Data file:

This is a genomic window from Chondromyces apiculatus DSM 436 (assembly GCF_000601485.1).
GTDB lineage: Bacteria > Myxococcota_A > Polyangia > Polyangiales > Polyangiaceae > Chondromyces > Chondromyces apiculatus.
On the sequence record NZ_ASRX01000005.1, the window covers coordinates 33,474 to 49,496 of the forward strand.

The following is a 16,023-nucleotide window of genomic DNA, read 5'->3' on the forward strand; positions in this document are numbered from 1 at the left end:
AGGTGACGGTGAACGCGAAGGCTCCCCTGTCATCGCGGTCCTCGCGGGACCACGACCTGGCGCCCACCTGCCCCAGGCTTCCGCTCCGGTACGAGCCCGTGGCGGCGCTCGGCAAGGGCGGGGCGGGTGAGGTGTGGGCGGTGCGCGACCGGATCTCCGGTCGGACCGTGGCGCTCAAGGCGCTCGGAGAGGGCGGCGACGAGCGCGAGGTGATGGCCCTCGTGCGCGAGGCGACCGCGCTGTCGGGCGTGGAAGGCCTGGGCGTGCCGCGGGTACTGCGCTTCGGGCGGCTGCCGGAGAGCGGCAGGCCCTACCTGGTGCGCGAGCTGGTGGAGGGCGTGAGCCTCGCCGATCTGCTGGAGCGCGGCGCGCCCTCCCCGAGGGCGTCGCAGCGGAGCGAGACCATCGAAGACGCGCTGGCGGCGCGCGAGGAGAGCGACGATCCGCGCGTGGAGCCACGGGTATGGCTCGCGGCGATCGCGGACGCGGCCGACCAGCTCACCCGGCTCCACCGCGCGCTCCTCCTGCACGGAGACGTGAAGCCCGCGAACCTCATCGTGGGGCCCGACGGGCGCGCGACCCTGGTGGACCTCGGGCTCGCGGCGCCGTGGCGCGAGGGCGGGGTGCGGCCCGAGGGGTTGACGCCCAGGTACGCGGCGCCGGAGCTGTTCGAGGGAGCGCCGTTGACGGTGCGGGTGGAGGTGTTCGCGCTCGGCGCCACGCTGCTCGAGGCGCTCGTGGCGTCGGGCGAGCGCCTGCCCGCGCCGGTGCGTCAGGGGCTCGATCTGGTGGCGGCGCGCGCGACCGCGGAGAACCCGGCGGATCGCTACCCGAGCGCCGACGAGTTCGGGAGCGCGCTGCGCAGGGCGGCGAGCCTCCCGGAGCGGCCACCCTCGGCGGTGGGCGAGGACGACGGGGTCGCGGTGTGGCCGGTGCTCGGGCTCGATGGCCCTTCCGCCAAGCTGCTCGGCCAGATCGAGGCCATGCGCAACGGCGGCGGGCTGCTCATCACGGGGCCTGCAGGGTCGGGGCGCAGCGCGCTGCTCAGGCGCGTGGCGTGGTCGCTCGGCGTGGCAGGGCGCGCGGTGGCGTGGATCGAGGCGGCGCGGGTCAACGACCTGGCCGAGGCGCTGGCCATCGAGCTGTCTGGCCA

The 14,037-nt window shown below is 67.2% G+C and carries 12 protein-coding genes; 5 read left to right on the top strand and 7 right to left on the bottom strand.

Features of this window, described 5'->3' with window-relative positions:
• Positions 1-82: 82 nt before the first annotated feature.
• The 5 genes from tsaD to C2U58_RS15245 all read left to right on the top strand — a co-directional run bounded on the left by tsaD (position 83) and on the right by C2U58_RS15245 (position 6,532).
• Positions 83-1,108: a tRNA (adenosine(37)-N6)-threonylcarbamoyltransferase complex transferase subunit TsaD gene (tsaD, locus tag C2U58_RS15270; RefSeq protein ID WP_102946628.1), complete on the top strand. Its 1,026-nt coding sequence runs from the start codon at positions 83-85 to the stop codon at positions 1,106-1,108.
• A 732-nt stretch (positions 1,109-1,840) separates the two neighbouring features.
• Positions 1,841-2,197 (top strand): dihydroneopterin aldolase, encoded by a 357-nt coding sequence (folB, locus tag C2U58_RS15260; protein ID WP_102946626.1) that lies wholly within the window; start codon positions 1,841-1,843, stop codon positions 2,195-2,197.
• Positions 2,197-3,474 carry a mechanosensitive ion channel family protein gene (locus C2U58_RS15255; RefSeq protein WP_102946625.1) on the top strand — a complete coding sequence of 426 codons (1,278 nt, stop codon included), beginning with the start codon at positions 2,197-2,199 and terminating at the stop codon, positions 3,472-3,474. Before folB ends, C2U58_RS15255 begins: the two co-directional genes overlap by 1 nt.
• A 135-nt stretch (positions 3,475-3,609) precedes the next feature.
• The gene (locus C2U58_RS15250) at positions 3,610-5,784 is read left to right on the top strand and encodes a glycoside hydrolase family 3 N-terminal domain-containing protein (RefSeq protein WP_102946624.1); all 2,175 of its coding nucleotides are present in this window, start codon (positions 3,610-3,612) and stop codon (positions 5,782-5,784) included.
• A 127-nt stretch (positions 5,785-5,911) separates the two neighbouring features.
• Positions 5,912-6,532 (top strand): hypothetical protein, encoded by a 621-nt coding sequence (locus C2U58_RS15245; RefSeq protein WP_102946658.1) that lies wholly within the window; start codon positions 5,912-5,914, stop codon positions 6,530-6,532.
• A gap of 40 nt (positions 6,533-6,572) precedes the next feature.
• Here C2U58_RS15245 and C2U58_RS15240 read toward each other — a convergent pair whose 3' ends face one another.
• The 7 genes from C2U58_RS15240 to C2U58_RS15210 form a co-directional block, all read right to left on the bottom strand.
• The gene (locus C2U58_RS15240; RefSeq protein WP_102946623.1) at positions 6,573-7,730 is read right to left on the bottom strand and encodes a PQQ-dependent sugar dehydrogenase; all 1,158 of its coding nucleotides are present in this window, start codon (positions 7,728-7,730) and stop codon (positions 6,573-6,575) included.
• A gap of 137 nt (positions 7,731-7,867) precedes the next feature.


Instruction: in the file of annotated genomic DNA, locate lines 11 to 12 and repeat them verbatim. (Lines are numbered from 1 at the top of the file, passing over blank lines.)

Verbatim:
• A 732-nt stretch (positions 1,109-1,840) separates the two neighbouring features.
• Positions 1,841-2,197 (top strand): dihydroneopterin aldolase, encoded by a 357-nt coding sequence (folB, locus tag C2U58_RS15260; protein ID WP_102946626.1) that lies wholly within the window; start codon positions 1,841-1,843, stop codon positions 2,195-2,197.